News

Data Logger Aids in Development of New Vehicles

A new data logger developed by Fraunhofer researchers simultaneously collects data from vehicles with combustion engines, electric drives, external sensors, and location data, and permits the development of new hybrid and electric vehicles. Once installed in a car, it records all the relevant operational data from the trips the car makes over a period of several weeks or months, enabling evaluation of how a car is used, including characteristics such as route profiles or driving style – when does the driver drive more cautiously, when more aggressively?

Posted in: News, Monitoring, Test & Measurement
Read More >>

High-Altitude Radiation Tests Will Protect Airline Travelers

The RaD-X payload ascended into the stratosphere to measure cosmic radiation coming from the Sun and interstellar space. (NASA)

Imagine you’re sitting on an airplane cruising at 36,000 feet. Just above you, high-energy particles, called cosmic rays, are zooming in from outer space. While we are largely protected from this radiation on the ground, up in the thin atmosphere of the stratosphere, these particles can affect humans and electronics alike.

Posted in: News, Measuring Instruments, Test & Measurement
Read More >>

Researchers Build Solar-Powered Water Purifier

Using low-cost materials, academics from the University of Buffalo developed a solar-powered water purifier. The device could help to address global drinking water shortages, especially in developing areas and regions affected by natural disasters.

Posted in: News, Recycling Technologies
Read More >>

Will metallic hydrogen improve transportation?

This week's Question: Today's lead INSIDER story featured the development of metallic hydrogen, a technology that has a range of potential applications, from advanced rocket propellants to room-temperature superconductors. According to the Harvard University researchers, the material could support the magnetic levitation of high-speed trains. What do you think? Will metallic hydrogen improve transportation?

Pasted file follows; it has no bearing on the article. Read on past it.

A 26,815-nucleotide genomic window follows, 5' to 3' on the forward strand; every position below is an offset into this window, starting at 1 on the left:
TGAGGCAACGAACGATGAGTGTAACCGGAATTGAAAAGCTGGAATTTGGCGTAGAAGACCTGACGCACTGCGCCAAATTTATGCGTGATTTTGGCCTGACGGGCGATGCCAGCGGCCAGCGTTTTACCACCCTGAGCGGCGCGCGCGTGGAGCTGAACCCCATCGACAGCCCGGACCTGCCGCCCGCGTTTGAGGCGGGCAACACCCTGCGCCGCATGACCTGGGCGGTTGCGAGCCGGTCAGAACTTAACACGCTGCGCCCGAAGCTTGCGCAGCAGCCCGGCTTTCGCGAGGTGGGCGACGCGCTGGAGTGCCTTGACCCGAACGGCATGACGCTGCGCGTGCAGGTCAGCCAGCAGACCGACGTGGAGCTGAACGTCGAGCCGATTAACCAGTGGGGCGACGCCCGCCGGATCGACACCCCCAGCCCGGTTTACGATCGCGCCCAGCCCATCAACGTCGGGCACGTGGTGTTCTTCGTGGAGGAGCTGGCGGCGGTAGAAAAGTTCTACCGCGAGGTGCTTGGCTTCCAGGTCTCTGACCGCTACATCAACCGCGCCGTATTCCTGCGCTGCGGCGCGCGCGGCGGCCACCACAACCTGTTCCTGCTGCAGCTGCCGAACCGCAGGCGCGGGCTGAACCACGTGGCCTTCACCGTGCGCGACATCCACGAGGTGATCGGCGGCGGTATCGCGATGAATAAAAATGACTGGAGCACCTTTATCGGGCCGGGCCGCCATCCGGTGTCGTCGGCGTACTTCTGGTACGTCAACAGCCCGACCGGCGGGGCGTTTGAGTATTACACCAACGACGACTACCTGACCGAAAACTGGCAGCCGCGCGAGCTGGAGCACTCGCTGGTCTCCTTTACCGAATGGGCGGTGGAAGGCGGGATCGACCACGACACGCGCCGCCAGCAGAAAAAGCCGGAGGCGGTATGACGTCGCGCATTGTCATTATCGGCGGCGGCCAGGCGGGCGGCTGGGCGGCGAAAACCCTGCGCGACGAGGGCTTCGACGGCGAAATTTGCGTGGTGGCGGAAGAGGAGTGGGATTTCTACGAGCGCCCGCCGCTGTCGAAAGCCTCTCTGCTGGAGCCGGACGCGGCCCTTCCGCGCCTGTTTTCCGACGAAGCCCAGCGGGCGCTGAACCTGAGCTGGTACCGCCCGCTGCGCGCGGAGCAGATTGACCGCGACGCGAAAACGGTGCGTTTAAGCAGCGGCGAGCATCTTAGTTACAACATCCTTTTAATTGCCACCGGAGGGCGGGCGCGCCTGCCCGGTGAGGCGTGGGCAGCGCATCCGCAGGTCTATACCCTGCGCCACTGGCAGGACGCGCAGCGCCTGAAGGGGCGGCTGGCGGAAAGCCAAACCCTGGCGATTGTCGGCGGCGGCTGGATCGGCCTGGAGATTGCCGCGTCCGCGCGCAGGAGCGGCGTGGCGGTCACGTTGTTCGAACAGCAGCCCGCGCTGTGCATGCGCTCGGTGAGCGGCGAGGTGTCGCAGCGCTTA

Posted in: Question of the Week, Materials, Metals
Read More >>

Researchers Create Metallic Hydrogen

Nearly a century after it was theorized, scientists from Harvard University have created the first-ever sample of one of the rarest materials on the planet: metallic hydrogen. The atomic metallic hydrogen has a potentially wide range of applications, including as a room-temperature superconductor.

Posted in: News, Materials, Metals
Read More >>

Hydraulic Carts Streamline Structural Tests for Aircraft

The Flight Loads Laboratory (FLL) at Armstrong Flight Research Center tests the strength and endurance of aircraft structures using hydraulic actuators to apply forces that simulate the stresses of takeoff, flight, and landing. The contract to build the FLL’s next-generation hydraulic controller system went to Moog Inc., an East Aurora, NY-based company that specializes in motion control systems. The company designed a multi-function mobile cart that not only houses the hydraulics for up to eight actuators, but also includes most of the necessary electronics, which were previously housed in the control room.

Posted in: News, Aerospace, Test & Measurement
Read More >>

Control Scheme Improves Motor Operation and Interaction

A team of researchers from the Polytechnic University of Bari, Italy, is working to improve how industrial electric drives operate. They propose a new control scheme that will not only improve motor operation, but also how the motor interacts with other systems.

Posted in: News, Motion Control, Motors & Drives, Mathematical/Scientific Software, Simulation Software
Read More >>

Tool Helps Design Soft Robots That Can Bend and Twist

Designing a soft robot to move organically — to bend like a finger or twist like a wrist — has always been a process of trial and error. Now, researchers from the Harvard John A. Paulson School of Engineering and Applied Sciences and the Wyss Institute for Biologically Inspired Engineering have developed a method to automatically design soft actuators based on the desired movement.

Posted in: News, Implants & Prosthetics, Motion Control, Robotics, Computer-Aided Design (CAD), Software
Read More >>

Will touchscreens take over the dashboard?

This week's Question: With backup cameras now mandatory in today's vehicles, screens in cars are increasingly becoming a standard feature. At the Consumer Electronics Show in Las Vegas this month, Corning Glass presented a demo of a new kind of automotive interior — one making full use of touch-based smart glass, from the windshield to the console. A head-up display built into the driver's side, for example, provided on-windshield navigation; a smart screen in the steering wheel provided access to all of the car's controls; and a full video display enabled passengers to watch videos. The maker of "Gorilla Glass," used in the latest iPhone, envisions a future a where a driver's dashboard will be entirely screen-based. What do you think? Will touchscreens take over the dashboard?

Posted in: Question of the Week, Automotive
Read More >>

Researchers Awaken Graphene's Hidden Superconductivity

Since its discovery in 2004, scientists have believed that graphene contained an innate ability to superconduct. Now researchers from the University of Cambridge have found a way to activate that previously dormant potential, enabling the material to carry an electrical current with zero resistance.

Posted in: News, Materials
Read More >>

The U.S. Government does not endorse any commercial product, process, or activity identified on this web site.